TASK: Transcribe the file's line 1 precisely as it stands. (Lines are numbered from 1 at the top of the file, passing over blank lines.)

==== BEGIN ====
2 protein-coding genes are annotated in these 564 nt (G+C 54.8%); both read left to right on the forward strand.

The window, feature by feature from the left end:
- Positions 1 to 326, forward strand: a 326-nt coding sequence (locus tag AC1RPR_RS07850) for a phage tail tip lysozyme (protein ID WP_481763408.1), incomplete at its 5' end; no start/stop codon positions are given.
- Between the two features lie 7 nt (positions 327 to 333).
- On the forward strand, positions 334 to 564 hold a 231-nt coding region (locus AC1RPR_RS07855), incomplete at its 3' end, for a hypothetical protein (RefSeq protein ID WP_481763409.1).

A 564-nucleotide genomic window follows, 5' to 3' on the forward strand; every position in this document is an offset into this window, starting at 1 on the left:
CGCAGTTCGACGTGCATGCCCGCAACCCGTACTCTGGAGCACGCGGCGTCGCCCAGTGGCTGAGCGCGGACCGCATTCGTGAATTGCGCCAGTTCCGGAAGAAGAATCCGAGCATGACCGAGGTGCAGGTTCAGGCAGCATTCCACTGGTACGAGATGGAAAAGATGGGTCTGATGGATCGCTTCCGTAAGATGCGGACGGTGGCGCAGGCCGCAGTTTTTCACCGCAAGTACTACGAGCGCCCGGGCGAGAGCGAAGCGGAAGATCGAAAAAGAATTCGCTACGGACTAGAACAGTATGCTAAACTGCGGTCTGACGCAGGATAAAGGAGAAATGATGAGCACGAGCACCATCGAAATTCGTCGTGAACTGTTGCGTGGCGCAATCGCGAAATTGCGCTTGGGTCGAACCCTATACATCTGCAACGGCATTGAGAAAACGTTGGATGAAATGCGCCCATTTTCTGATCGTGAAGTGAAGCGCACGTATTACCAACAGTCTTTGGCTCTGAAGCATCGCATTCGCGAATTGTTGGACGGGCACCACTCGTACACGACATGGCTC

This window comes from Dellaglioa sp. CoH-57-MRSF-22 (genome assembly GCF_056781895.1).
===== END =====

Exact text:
2 protein-coding genes are annotated in these 564 nt (G+C 54.8%); both read left to right on the forward strand.